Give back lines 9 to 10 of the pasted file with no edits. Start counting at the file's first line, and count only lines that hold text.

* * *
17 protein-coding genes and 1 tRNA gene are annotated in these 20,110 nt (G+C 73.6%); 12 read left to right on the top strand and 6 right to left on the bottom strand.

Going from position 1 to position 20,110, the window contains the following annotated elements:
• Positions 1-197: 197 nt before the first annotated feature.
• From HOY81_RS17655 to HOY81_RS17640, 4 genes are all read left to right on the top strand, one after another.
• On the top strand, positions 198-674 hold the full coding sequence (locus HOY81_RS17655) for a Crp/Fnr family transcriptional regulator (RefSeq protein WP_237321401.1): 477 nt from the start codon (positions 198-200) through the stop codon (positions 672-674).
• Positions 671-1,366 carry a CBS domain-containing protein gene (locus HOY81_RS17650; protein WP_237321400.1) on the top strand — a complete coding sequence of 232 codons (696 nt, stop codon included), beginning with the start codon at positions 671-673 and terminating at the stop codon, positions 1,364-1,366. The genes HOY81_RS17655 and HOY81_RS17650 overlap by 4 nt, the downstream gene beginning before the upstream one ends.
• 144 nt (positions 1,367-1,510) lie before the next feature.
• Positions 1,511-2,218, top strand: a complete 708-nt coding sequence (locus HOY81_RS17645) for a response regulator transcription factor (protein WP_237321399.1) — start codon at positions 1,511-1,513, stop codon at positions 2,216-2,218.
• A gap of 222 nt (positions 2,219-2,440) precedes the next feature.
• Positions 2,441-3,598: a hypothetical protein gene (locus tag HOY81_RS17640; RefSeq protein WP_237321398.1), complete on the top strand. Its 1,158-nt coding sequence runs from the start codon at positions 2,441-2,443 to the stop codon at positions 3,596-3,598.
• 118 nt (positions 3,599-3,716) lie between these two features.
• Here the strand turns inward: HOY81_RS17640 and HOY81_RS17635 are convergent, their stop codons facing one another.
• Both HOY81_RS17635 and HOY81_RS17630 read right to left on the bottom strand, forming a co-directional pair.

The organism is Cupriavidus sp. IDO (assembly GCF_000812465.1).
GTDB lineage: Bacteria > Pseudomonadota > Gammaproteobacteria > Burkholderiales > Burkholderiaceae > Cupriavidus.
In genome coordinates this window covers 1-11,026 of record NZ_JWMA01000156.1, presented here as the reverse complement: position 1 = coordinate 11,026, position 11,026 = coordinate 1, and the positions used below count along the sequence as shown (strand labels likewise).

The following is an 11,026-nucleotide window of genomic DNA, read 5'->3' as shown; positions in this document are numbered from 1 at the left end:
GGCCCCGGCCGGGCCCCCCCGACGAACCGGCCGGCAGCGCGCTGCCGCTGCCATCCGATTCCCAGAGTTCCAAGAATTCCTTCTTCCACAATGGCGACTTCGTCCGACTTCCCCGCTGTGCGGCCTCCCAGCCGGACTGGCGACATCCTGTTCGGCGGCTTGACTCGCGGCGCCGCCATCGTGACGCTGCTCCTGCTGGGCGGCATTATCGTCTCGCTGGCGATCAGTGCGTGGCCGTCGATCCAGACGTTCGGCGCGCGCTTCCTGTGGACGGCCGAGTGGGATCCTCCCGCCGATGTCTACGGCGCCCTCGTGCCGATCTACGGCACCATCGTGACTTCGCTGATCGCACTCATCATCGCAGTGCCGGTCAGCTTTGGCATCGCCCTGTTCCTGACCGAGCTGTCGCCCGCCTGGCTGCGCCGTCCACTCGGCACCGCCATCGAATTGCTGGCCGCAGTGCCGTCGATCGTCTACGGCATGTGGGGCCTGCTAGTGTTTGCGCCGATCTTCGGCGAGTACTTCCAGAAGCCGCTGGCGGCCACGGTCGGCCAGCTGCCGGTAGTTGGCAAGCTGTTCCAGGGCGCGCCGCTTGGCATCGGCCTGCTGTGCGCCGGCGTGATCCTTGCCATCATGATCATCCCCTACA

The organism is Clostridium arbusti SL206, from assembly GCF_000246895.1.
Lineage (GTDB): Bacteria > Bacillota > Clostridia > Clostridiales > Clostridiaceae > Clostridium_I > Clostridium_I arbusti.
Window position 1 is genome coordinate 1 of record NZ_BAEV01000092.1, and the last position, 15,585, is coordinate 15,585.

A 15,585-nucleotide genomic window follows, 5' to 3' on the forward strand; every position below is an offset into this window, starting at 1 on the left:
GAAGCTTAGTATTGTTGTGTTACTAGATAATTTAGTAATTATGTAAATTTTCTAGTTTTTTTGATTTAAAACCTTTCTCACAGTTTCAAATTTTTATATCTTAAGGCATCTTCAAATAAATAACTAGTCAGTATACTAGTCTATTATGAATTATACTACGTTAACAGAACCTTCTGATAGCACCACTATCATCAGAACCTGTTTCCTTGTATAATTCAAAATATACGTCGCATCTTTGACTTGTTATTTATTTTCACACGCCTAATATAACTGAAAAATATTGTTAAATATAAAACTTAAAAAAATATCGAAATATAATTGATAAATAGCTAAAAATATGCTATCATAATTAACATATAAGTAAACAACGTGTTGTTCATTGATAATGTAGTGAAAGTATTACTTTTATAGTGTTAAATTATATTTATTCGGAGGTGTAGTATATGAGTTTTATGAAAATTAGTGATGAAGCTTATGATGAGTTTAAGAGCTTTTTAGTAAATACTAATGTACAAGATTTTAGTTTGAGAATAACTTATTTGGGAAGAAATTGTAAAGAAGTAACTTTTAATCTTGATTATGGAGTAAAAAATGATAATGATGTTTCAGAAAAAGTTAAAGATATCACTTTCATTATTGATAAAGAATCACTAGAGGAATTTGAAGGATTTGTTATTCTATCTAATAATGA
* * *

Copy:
• A gap of 222 nt (positions 2,219-2,440) precedes the next feature.
• Positions 2,441-3,598: a hypothetical protein gene (locus tag HOY81_RS17640; RefSeq protein WP_237321398.1), complete on the top strand. Its 1,158-nt coding sequence runs from the start codon at positions 2,441-2,443 to the stop codon at positions 3,596-3,598.